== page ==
Anthem-Cigna Deal Seen by U.S. Economist as Risk to Competition

  • Insurance prices could rise as much as 10 percent, expert says
  • Economist sees harm from merger at national and state levels

Anthem Inc.’s proposed $48 billion merger with Cigna Corp. could give the insurer the power to raise prices for employers both in the 14 states where it does business, as well as across the country, according to a witness in the U.S. government’s lawsuit to block the deal.

“The merger will harm competition in the market for national accounts” as well as in states where Anthem operates, said David Dranove, a health-care economics professor at Northwestern University’s Kellogg School of Management in Evanston, Illinois.

Dranove told U.S. District Judge Amy Berman Jackson that the combined company could impose a price increase in the range of five percent to 10 percent without losing business simply because there would be one less option available.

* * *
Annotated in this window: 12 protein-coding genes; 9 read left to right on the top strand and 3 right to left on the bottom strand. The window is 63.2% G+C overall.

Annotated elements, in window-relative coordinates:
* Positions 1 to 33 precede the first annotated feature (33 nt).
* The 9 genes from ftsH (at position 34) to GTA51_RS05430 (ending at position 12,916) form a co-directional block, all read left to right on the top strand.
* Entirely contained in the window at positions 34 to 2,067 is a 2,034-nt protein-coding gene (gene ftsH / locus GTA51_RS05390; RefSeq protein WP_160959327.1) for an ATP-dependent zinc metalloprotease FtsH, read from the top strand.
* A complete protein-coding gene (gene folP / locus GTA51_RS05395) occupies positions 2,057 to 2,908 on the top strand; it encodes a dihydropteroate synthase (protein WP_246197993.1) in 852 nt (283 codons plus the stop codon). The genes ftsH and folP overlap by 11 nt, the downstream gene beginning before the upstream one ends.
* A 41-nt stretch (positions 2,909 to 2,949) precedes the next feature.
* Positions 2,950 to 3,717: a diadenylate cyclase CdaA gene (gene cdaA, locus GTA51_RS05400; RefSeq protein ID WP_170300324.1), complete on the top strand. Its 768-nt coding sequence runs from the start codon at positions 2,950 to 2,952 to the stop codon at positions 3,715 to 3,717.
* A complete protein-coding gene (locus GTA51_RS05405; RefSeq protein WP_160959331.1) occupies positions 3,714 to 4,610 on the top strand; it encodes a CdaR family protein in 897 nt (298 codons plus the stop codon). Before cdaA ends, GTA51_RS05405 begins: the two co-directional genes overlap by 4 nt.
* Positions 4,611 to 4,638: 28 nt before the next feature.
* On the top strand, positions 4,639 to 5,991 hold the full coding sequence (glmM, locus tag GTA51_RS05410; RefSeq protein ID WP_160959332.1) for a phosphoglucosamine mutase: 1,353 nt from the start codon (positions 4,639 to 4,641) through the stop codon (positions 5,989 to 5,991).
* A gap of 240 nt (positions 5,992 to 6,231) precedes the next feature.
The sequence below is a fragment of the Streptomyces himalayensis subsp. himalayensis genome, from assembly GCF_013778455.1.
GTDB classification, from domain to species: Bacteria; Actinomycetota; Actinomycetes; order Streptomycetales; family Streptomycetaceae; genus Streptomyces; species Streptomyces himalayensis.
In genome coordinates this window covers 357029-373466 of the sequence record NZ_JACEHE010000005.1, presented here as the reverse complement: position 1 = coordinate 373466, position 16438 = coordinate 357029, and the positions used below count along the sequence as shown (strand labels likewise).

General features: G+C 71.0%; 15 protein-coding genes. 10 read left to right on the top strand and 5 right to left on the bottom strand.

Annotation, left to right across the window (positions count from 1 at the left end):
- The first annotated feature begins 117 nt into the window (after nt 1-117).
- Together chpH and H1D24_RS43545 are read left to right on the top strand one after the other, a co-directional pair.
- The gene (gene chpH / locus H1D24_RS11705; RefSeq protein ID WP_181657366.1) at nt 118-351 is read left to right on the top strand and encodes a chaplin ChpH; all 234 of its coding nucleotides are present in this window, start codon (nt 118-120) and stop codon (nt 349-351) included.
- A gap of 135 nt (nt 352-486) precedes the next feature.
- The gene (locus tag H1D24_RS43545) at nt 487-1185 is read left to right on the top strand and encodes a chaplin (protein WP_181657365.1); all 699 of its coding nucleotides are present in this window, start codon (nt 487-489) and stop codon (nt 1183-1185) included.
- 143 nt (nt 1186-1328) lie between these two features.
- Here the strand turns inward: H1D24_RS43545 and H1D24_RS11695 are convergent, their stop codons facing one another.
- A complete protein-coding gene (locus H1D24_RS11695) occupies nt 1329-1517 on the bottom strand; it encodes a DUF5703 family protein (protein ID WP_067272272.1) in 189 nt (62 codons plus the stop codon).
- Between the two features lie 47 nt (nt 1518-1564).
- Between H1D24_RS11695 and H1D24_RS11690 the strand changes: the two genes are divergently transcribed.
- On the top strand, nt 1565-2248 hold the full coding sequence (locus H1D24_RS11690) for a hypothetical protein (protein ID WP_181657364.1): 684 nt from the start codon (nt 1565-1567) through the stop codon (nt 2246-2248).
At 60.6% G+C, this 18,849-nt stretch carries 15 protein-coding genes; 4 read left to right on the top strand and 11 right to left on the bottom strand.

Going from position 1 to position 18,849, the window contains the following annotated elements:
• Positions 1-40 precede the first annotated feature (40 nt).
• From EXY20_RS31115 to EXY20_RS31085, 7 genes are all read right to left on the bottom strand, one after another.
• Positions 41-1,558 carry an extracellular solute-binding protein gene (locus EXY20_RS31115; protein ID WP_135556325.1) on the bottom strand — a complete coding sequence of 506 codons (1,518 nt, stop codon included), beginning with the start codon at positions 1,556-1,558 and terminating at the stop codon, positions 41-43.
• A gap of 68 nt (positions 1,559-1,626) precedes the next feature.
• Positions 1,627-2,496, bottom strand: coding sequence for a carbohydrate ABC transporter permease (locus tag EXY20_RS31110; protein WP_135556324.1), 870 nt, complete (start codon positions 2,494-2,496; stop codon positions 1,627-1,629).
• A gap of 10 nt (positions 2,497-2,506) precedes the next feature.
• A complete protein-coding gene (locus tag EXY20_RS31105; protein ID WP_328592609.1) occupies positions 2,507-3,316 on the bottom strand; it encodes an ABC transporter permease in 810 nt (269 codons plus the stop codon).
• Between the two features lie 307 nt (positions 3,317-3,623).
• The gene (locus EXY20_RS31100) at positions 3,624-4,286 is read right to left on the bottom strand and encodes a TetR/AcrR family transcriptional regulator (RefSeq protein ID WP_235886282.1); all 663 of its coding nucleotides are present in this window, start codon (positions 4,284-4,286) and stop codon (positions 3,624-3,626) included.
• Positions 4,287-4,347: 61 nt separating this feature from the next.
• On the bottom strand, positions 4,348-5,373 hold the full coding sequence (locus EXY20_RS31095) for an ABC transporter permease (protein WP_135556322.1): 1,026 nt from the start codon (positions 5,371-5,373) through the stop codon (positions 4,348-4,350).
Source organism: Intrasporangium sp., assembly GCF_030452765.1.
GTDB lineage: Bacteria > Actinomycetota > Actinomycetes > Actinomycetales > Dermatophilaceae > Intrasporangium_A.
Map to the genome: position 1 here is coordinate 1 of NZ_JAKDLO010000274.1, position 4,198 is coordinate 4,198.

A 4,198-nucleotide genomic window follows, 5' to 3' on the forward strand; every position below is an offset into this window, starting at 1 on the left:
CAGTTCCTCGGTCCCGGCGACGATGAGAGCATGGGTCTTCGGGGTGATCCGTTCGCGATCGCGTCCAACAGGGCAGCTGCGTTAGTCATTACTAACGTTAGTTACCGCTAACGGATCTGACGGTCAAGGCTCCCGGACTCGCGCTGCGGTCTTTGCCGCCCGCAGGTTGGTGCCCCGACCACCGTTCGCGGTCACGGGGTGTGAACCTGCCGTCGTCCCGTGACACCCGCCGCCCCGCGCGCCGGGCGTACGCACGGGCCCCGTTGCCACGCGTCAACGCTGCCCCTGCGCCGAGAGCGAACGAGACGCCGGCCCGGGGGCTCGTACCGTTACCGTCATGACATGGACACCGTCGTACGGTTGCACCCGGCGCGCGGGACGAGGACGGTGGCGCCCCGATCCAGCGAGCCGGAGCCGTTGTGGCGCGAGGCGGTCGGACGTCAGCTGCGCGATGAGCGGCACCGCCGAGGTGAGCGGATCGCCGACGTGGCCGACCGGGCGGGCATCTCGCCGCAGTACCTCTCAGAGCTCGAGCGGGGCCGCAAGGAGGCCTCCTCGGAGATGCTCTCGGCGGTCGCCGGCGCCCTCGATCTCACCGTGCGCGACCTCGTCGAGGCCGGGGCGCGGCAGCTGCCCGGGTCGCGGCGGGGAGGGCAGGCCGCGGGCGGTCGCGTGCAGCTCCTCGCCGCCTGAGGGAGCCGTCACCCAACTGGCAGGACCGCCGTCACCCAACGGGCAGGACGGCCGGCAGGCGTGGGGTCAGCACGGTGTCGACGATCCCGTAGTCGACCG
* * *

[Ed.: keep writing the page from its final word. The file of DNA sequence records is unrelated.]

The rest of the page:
The Justice Department sued in July to block the deal, as well as the union of Aetna Inc. and Humana Inc., saying they would reduce the number of large, national health care insurance providers, leading to increased costs for their clients. The Anthem-Cigna trial started Nov. 21. The Aetna-Humana case goes to trial Dec. 5 before a different federal judge in Washington.

National Insurer

Anthem has argued it’s not a true national insurer because it operates in only 14 states. The government has countered that it has the ability to serve customers across the nation by being a member of the Blue Cross Blue Shield Association.

The government called a Humana executive to underscore the point that Anthem is a national insurer. Elizabeth Bierbower, Humana’s president of group sales, testified that it couldn’t compete with national players Anthem, Cigna, Aetna or UnitedHealth Group Inc.

“Our geographical footprint isn’t a national one,” she said. “We’re a regional player.”

That statement was challenged by Anthem attorney Martin Toto, who established Humana had won a $40 billion, 31-state military insurance contract.

The case is U.S. v. Anthem, 16-cv-1493, U.S. District Court, District of Columbia (Washington).

— With assistance by David McLaughlin

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